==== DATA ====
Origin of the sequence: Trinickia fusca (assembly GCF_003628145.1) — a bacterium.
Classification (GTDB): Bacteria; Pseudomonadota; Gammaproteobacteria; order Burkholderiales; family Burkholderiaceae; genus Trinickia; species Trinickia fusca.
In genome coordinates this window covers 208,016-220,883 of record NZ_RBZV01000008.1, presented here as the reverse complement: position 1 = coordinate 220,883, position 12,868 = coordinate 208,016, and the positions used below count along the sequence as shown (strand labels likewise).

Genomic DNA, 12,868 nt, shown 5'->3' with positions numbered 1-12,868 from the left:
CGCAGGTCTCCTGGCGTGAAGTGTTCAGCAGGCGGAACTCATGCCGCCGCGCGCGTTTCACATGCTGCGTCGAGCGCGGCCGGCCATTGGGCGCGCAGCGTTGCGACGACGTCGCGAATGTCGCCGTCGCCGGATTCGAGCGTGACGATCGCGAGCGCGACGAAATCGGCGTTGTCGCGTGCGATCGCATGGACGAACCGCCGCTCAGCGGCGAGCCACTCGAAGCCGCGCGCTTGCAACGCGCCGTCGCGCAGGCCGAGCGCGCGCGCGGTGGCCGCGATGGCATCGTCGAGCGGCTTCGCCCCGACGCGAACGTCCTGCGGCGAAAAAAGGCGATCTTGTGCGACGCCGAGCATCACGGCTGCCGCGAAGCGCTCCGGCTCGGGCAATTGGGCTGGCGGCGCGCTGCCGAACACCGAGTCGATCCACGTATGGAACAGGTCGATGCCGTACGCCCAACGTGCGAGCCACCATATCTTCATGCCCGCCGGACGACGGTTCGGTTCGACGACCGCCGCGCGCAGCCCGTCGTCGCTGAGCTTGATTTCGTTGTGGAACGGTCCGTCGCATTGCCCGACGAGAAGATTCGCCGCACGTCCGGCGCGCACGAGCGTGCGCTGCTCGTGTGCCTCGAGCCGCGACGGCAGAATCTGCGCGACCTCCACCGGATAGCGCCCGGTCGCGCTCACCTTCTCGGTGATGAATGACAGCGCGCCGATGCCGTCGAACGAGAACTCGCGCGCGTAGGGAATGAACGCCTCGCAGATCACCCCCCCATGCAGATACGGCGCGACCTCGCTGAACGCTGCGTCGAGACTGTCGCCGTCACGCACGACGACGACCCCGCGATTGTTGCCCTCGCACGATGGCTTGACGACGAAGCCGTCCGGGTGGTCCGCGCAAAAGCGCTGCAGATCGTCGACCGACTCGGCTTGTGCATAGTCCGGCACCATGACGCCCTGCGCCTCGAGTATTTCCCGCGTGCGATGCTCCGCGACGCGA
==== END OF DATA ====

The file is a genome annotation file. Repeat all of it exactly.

Origin of the sequence: Trinickia fusca (assembly GCF_003628145.1) — a bacterium.
Classification (GTDB): Bacteria; Pseudomonadota; Gammaproteobacteria; order Burkholderiales; family Burkholderiaceae; genus Trinickia; species Trinickia fusca.
In genome coordinates this window covers 208,016-220,883 of record NZ_RBZV01000008.1, presented here as the reverse complement: position 1 = coordinate 220,883, position 12,868 = coordinate 208,016, and the positions used below count along the sequence as shown (strand labels likewise).

Genomic DNA, 12,868 nt, shown 5'->3' with positions numbered 1-12,868 from the left:
CGCAGGTCTCCTGGCGTGAAGTGTTCAGCAGGCGGAACTCATGCCGCCGCGCGCGTTTCACATGCTGCGTCGAGCGCGGCCGGCCATTGGGCGCGCAGCGTTGCGACGACGTCGCGAATGTCGCCGTCGCCGGATTCGAGCGTGACGATCGCGAGCGCGACGAAATCGGCGTTGTCGCGTGCGATCGCATGGACGAACCGCCGCTCAGCGGCGAGCCACTCGAAGCCGCGCGCTTGCAACGCGCCGTCGCGCAGGCCGAGCGCGCGCGCGGTGGCCGCGATGGCATCGTCGAGCGGCTTCGCCCCGACGCGAACGTCCTGCGGCGAAAAAAGGCGATCTTGTGCGACGCCGAGCATCACGGCTGCCGCGAAGCGCTCCGGCTCGGGCAATTGGGCTGGCGGCGCGCTGCCGAACACCGAGTCGATCCACGTATGGAACAGGTCGATGCCGTACGCCCAACGTGCGAGCCACCATATCTTCATGCCCGCCGGACGACGGTTCGGTTCGACGACCGCCGCGCGCAGCCCGTCGTCGCTGAGCTTGATTTCGTTGTGGAACGGTCCGTCGCATTGCCCGACGAGAAGATTCGCCGCACGTCCGGCGCGCACGAGCGTGCGCTGCTCGTGTGCCTCGAGCCGCGACGGCAGAATCTGCGCGACCTCCACCGGATAGCGCCCGGTCGCGCTCACCTTCTCGGTGATGAATGACAGCGCGCCGATGCCGTCGAACGAGAACTCGCGCGCGTAGGGAATGAACGCCTCGCAGATCACCCCCCCATGCAGATACGGCGCGACCTCGCTGAACGCTGCGTCGAGACTGTCGCCGTCACGCACGACGACGACCCCGCGATTGTTGCCCTCGCACGATGGCTTGACGACGAAGCCGTCCGGGTGGTCCGCGCAAAAGCGCTGCAGATCGTCGACCGACTCGGCTTGTGCATAGTCCGGCACCATGACGCCCTGCGCCTCGAGTATTTCCCGCGTGCGATGCTCCGCGACGCGA